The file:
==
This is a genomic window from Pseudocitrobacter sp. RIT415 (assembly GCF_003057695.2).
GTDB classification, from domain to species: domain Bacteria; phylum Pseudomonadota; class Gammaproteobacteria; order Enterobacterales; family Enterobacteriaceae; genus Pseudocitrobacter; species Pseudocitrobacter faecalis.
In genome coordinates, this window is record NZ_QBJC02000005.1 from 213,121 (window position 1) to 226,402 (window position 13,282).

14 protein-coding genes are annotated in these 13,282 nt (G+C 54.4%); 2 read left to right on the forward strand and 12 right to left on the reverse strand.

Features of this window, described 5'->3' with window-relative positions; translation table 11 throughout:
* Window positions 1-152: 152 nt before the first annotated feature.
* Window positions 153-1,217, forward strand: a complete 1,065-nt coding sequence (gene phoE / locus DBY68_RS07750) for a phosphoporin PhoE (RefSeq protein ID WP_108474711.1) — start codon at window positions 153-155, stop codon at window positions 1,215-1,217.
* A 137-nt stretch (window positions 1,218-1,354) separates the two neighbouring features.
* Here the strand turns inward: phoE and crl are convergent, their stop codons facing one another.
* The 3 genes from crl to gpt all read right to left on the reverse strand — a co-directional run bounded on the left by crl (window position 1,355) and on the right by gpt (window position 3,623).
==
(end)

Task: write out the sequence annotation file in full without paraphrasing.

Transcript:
This is a genomic window from Pseudocitrobacter sp. RIT415 (assembly GCF_003057695.2).
GTDB classification, from domain to species: domain Bacteria; phylum Pseudomonadota; class Gammaproteobacteria; order Enterobacterales; family Enterobacteriaceae; genus Pseudocitrobacter; species Pseudocitrobacter faecalis.
In genome coordinates, this window is record NZ_QBJC02000005.1 from 213,121 (window position 1) to 226,402 (window position 13,282).

14 protein-coding genes are annotated in these 13,282 nt (G+C 54.4%); 2 read left to right on the forward strand and 12 right to left on the reverse strand.

Features of this window, described 5'->3' with window-relative positions; translation table 11 throughout:
* Window positions 1-152: 152 nt before the first annotated feature.
* Window positions 153-1,217, forward strand: a complete 1,065-nt coding sequence (gene phoE / locus DBY68_RS07750) for a phosphoporin PhoE (RefSeq protein ID WP_108474711.1) — start codon at window positions 153-155, stop codon at window positions 1,215-1,217.
* A 137-nt stretch (window positions 1,218-1,354) separates the two neighbouring features.
* Here the strand turns inward: phoE and crl are convergent, their stop codons facing one another.
* The 3 genes from crl to gpt all read right to left on the reverse strand — a co-directional run bounded on the left by crl (window position 1,355) and on the right by gpt (window position 3,623).